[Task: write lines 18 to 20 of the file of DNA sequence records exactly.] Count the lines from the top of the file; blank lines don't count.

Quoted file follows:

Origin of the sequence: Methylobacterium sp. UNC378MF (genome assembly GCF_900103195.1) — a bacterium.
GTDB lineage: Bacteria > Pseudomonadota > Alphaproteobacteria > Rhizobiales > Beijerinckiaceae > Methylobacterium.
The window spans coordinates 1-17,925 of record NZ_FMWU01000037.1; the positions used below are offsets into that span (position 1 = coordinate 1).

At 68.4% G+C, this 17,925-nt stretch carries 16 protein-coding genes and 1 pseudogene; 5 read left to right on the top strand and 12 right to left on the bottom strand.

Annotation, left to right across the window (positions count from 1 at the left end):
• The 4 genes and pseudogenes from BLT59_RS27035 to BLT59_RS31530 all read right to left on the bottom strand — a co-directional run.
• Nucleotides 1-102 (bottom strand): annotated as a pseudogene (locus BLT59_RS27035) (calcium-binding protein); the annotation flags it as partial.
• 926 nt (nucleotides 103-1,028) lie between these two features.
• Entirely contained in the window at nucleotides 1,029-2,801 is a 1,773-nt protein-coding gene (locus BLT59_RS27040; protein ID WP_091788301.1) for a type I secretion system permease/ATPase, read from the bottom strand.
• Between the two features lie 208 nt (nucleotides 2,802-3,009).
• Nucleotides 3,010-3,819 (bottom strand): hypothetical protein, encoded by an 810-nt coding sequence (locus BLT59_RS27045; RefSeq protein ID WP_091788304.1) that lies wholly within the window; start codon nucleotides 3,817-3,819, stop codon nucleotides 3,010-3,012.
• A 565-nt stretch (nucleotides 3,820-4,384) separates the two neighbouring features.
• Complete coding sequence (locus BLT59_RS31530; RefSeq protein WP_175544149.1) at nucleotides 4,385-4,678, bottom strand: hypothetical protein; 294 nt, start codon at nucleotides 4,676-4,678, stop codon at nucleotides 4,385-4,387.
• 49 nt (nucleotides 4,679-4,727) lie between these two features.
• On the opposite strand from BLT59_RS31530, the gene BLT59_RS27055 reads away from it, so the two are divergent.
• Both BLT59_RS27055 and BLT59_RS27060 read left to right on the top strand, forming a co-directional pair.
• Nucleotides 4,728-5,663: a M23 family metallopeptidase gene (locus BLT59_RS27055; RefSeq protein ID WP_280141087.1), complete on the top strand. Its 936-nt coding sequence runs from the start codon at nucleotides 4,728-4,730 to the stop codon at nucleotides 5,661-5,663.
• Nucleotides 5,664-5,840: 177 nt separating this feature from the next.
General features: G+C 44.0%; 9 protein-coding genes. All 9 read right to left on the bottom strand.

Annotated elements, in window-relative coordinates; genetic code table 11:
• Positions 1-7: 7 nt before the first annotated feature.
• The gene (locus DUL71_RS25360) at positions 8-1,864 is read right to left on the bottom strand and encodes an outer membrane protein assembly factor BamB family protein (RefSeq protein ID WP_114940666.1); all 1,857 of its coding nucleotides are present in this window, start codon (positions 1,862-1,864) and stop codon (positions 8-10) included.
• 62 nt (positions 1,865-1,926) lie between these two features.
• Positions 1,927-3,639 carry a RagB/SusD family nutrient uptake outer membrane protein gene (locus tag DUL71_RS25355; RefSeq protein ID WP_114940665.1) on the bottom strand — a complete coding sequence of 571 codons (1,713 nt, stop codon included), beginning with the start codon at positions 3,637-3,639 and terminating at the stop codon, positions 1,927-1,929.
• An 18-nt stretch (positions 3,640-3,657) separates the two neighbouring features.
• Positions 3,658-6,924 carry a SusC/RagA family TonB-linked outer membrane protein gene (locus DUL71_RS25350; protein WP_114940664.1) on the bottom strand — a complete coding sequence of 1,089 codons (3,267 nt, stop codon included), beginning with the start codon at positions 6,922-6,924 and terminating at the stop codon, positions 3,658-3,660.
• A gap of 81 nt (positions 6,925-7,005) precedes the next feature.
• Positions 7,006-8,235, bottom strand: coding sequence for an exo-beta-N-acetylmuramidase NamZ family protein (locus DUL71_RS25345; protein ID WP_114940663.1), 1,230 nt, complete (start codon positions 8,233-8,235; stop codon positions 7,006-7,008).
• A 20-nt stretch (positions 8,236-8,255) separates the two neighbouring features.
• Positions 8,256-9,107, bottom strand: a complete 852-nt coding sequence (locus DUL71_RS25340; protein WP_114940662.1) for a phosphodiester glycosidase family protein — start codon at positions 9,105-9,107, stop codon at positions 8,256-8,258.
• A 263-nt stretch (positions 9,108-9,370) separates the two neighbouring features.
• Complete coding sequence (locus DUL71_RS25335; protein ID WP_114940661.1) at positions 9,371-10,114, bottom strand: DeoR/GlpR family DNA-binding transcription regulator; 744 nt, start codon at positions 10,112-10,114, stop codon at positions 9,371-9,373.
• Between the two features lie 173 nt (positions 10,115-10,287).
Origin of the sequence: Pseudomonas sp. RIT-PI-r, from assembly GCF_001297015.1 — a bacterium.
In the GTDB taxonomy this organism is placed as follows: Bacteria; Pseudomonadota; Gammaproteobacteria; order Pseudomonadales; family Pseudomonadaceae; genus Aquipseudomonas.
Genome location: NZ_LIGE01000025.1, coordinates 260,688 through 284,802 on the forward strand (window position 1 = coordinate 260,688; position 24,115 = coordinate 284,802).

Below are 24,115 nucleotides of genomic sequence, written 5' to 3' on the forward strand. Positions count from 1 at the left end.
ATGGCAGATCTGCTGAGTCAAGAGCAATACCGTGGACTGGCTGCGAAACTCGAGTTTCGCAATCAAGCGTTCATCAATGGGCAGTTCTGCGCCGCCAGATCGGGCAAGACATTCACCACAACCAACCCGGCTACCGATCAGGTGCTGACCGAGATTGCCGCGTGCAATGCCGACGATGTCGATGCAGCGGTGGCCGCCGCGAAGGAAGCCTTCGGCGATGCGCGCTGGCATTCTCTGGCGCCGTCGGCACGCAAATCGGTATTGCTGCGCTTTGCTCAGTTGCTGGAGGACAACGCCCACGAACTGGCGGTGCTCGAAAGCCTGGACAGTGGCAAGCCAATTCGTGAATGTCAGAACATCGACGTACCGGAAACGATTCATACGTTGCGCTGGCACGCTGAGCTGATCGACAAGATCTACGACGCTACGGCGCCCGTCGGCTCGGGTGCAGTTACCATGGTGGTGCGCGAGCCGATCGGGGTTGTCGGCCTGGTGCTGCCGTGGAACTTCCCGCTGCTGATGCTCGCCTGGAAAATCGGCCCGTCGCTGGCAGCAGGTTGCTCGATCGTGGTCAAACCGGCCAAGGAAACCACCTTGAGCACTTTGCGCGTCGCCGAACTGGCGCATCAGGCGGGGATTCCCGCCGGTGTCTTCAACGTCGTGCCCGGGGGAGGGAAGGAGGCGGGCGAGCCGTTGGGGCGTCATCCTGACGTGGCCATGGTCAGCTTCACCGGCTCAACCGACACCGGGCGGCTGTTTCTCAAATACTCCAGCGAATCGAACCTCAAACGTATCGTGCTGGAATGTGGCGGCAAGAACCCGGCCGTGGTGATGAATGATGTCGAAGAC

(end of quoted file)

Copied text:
• Nucleotides 5,664-5,840: 177 nt separating this feature from the next.
General features: G+C 44.0%; 9 protein-coding genes. All 9 read right to left on the bottom strand.

Annotated elements, in window-relative coordinates; genetic code table 11: